These stipulations have been further enhanced in the New Labour Code which promises low costs of compliance for MSMEs below the minimum threshold, simplifying the terms of regulation, while also promising a uniform minimum floor wage for workers across small and medium-sized businesses and the unorganised sector. Thus, while small businesses have been given the space to expand, right of all type of workers has also been given adequate legal cover. While the fine tuning is still being done, one can expect plethora of sustainable opportunities to open up for what is estimated to grow into a booming economy of 23.5 million independent workers by 2029-30, and help India prosper into a nurturing nation for all its enterprising people.

However, one of the biggest challenges that MSME faces relates to delay in payments – something that continues to be highlighted. An estimate indicates that approximately Rs 10.7 lakh crore is stuck as delayed payments to MSMEs in India, amounting to 6% of India’s GVA (Gross Value Added) for FY 2020-21. The current mechanisms involve informal follow-ups, with less than 1% of the eligible enterprises, representing only 1.3% of the delayed payments pool, using the MSME Samadhaan portal for formally recording delays. Most of Europe, the US, Japan have laws to check delayed payments and encourage prompt payments and we could learn through some of the best practices from these nations. Ultimately, given the government’s emphasis on supporting MSMEs as the growth-driver of India’s economy, what is required is a transparent, paperless, end-to-end system to facilitate timely payment which will not only infuse liquidity in the market but also prompt businesses to reinvest.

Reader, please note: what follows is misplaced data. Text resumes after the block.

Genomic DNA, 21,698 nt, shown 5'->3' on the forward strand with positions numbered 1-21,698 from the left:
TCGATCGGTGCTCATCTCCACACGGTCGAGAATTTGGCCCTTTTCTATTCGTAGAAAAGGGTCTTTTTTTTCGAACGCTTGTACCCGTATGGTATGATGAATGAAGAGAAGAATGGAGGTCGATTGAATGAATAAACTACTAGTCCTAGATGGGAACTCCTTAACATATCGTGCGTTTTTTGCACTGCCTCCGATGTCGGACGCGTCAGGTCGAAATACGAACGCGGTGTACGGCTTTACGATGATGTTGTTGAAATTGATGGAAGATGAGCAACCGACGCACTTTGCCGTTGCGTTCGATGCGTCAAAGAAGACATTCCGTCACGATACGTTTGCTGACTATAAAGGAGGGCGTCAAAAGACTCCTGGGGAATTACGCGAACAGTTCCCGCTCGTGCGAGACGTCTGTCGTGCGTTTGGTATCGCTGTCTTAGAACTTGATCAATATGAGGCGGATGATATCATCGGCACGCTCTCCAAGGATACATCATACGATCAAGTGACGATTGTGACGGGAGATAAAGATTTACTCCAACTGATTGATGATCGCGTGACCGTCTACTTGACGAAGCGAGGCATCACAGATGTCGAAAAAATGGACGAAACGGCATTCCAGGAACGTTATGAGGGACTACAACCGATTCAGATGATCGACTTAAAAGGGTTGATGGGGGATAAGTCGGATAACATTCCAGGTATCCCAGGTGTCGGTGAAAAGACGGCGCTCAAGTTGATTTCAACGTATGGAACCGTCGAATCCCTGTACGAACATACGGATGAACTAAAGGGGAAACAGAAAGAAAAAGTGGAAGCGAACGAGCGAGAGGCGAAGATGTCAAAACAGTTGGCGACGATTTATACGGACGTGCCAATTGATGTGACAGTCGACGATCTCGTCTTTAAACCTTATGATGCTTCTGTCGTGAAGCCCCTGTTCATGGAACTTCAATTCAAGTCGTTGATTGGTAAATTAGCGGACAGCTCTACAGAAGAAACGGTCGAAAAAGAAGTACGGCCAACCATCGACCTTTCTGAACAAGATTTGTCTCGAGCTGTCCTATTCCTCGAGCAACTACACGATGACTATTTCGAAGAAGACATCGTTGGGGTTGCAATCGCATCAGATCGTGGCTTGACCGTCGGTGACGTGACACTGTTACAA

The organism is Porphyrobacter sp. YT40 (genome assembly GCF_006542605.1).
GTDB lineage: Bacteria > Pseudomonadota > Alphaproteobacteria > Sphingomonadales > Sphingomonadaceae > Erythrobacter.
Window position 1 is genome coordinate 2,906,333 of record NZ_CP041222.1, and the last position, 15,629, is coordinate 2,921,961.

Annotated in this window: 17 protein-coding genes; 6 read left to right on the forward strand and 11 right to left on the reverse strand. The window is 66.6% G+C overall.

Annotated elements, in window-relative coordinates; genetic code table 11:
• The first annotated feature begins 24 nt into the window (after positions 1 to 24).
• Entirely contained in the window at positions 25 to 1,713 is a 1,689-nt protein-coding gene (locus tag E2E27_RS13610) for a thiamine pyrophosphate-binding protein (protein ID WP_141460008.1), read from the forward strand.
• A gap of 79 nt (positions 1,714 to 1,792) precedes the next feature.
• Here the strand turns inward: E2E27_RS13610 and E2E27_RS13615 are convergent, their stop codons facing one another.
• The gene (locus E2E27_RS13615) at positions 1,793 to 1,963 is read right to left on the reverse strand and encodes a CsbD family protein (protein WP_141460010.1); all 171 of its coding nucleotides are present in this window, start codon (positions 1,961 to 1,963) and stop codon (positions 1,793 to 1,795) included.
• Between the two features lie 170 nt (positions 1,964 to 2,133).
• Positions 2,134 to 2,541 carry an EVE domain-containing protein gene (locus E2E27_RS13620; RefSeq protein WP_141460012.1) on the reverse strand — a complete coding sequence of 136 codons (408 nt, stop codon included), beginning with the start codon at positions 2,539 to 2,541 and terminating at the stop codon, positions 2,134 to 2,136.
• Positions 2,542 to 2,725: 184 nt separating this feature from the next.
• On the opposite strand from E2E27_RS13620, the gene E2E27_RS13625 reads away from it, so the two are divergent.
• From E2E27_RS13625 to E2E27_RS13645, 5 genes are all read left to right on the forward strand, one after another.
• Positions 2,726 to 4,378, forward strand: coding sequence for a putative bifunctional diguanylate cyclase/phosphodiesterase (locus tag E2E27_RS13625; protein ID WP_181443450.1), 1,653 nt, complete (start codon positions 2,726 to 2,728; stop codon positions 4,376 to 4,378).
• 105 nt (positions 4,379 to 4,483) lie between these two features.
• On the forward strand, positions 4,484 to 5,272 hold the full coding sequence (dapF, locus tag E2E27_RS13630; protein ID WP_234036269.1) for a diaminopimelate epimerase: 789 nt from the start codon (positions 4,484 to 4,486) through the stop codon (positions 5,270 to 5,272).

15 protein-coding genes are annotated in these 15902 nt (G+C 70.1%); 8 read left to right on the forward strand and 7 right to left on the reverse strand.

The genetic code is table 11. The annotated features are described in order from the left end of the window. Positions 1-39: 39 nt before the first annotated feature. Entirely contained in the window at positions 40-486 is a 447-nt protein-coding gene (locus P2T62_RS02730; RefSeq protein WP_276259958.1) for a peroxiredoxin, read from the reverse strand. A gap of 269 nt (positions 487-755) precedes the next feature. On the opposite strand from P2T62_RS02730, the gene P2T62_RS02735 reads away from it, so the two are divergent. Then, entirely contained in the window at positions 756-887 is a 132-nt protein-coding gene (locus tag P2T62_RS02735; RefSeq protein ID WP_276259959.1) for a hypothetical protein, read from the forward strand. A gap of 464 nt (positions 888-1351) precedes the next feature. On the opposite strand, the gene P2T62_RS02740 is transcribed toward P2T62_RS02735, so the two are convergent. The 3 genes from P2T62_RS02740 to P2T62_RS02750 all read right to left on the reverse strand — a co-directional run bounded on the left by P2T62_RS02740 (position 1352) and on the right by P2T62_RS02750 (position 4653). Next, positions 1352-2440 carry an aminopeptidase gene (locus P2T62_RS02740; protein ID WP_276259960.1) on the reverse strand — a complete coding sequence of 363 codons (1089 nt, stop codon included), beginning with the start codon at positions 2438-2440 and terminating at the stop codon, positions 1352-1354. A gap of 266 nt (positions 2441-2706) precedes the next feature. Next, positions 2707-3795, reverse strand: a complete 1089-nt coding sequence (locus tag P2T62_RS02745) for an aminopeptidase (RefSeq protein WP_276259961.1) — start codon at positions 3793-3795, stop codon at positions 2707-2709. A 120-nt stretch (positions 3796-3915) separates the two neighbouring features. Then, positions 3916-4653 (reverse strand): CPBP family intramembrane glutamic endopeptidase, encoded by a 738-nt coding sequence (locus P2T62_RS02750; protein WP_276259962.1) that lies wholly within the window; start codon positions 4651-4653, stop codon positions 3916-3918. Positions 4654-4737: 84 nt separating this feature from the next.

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Increased social sector budgetary allocations

Social sector can stimulate economic revival and recovery. However, the pressing need to focus on social indicators has not been acknowledged enough in the last few annual budgets. With only 1.4% of the GDP spent on social protection against an average of 2.5% by low-middle income countries, Budget 2023-24 and further will be an opportunity to fix this.